All of which has happened around Hawaii.  Furthermore, glass electrodes have been replaced by much more accurate methods of pH determination, such that the actual changes can be measured.
So what has been seen around Hawaii?  This:

Figure 9

which shows a greater change between 235-265 meters than 0-30 meters, as expected.  Note that measurements (orange) agree with calculations (green), over a 20-year period. 
Here’s another way to look at the Hawaii data, showing the variation of pH with depth, and showing the variation of the rate of change of pH with depth. 

Figure 10

So the greatest rate of change is at about 300 meters – where ocean chemistry and oceanography tell us it would be, and below the depth of the measurements in Wallace’s prize figure (Figure 7).   Wallace’s figure is suspect in other ways, because there is an obvious decline from the high values shown in the 60s through the 80s and following.   Since we don’t know where the measurements are taken, we can’t read much into this, but without the earlier values in the chart, there would likely be a declining trend paralleling the model curve (or steeper) starting in the 1960s or so.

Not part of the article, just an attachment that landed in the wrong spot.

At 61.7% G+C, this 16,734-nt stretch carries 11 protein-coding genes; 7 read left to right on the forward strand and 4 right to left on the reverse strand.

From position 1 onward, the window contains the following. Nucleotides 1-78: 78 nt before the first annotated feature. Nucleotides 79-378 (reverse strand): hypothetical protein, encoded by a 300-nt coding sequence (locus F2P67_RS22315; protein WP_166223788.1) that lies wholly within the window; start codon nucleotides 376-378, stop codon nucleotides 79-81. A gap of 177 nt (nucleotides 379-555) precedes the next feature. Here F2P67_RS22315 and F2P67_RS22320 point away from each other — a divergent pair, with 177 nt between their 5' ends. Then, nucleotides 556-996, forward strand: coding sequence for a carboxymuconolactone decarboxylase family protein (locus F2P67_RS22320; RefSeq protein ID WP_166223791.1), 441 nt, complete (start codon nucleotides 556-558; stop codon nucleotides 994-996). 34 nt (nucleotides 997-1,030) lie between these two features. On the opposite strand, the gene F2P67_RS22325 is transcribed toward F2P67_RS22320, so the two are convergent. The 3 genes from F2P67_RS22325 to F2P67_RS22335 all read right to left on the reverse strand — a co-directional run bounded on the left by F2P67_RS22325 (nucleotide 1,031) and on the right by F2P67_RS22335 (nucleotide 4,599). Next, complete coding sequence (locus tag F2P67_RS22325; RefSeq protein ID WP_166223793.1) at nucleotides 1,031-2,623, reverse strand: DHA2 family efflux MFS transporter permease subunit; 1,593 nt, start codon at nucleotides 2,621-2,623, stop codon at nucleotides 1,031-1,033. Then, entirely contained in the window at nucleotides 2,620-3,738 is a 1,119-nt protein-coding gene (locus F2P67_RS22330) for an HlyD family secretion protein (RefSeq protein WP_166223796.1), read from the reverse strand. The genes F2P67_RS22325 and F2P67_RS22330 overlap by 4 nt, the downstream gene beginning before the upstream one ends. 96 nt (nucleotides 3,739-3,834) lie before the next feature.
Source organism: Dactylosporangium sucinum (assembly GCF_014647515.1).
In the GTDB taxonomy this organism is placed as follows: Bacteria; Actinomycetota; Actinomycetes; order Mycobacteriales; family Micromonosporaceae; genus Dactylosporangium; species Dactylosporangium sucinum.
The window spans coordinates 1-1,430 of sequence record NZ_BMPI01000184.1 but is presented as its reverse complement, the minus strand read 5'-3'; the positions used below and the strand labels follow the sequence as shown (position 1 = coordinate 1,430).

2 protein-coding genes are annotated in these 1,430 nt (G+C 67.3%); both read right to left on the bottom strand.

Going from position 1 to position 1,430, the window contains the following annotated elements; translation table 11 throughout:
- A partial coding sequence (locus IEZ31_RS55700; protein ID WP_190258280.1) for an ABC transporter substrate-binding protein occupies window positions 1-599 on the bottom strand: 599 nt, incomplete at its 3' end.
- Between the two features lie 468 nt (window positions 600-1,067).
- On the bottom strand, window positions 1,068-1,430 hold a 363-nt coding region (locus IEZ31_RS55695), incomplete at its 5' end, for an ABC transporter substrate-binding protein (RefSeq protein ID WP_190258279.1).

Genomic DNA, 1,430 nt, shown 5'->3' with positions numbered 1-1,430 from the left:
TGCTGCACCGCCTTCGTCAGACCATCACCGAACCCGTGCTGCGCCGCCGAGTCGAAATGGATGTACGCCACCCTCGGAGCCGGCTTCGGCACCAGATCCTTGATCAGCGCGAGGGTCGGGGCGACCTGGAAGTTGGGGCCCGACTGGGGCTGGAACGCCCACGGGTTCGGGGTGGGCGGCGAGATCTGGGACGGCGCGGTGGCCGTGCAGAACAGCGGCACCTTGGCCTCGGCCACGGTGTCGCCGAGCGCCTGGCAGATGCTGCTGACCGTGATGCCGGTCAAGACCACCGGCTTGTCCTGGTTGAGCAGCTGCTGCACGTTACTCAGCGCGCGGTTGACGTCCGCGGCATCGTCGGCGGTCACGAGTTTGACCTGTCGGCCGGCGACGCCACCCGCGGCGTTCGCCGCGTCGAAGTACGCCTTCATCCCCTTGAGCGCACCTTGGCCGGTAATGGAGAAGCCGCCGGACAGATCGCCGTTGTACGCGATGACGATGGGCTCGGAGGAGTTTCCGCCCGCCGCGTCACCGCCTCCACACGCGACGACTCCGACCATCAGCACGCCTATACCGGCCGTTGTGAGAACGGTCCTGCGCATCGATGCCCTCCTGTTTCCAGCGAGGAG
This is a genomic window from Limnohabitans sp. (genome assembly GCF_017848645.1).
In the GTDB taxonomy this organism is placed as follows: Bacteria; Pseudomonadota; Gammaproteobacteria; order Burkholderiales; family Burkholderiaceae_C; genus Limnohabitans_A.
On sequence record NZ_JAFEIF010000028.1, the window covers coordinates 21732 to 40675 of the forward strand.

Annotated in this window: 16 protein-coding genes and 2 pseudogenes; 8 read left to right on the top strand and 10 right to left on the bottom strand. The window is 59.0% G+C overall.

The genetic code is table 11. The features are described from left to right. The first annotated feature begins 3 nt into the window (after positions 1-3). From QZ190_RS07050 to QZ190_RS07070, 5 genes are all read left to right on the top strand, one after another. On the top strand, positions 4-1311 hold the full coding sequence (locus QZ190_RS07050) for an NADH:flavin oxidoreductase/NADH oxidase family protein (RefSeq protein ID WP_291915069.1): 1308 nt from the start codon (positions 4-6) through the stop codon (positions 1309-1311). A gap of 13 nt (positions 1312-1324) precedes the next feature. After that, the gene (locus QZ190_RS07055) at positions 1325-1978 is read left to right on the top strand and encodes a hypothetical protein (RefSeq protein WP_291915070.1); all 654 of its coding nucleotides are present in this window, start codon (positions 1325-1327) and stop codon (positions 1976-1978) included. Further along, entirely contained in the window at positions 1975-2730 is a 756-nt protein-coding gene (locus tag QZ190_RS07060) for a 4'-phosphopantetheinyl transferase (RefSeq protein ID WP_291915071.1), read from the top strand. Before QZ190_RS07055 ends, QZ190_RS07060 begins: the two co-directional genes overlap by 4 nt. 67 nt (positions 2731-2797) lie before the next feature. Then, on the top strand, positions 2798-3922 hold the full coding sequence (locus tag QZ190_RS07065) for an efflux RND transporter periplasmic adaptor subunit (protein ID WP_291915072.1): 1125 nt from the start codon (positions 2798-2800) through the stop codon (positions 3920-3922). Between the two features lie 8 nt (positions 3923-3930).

So Wallace’s blunder is to solely show surface (less than 200 meter) pH values without any indication where or how they were taken or how many were taken per year.  Notably most of the early values were likely taken from ships in specific cruise tracks or regions.  Oversampling in high pH regions and undersampling in low pH regions will undermine any possibility of detecting a trend.   Thus, very little value can be given to the data comparison in Figure 7.

Except:   one of the things that Wallace did was to highlight the model results.   The red line in figure 7 is taken from a NOAA publication, with the figure below (Figure 11).